Autism affects 1 out of 68 children and millions of families. Garrett and AJ are four-year-old twin boys on the spectrum, and they have a doting 6-year-old sister named Angelina who is neurotypical — and is a great peer model for the boys, according to their dad, Drew. Angelina tells Grover more about her brothers when they join the set of Sesame Street.
The boys have different types of autism. “You would think that because they’re identical twins that their autism would be the same, but it’s very different,” their mother, Tracey says. AJ has more advanced speech, which his dad attributes to his more outgoing personality. Garrett is more laidback, and up until a year ago was nonverbal. When he was given a tablet for Christmas, however, that all changed. He started spelling simple words, like “cat” and “dog,” and then continued on, spelling words like “elephant” and “walrus” — and leaving his parents with their jaws on the floor.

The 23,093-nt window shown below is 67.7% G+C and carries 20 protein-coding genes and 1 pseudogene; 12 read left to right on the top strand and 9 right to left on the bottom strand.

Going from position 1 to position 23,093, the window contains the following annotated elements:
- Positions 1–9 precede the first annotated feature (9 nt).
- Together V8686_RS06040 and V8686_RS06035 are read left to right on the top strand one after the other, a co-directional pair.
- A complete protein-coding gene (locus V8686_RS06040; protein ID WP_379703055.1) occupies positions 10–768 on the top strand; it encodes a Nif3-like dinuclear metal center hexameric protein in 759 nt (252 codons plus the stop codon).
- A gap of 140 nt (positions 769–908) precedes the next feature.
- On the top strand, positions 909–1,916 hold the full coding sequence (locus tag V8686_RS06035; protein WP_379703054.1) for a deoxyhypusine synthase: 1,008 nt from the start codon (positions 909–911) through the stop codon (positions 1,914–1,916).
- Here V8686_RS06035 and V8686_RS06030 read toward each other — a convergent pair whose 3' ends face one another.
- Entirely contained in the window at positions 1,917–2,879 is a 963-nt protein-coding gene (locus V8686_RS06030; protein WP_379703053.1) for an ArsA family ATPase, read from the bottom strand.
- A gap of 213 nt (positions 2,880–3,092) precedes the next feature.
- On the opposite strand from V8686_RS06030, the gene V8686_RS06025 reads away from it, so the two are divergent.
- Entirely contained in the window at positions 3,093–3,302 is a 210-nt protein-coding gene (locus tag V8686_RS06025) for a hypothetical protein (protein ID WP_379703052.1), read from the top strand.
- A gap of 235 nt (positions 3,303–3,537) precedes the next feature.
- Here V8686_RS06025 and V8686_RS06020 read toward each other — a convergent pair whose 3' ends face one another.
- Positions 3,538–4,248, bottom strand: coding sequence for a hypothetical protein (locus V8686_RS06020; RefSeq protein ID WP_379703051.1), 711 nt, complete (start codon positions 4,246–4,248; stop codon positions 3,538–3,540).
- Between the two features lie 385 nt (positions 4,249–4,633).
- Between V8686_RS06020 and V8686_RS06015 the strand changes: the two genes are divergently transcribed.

Autism has its challenges, but the family wants people to know something. “All we are is a family that has a lot of fun,” Tracey says. “Even if it looks a little bit different, that’s what we do. What do you want for your children? In the end, you want your kids to be happy. Our kids are the happiest kids I know.”
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C. Dixon likes to read, sing, eat, drink, write, and other verbs. She enjoys cavorting around the country to visit loved ones and experience new places, but especially likes to be at home with her husband, son, and dog.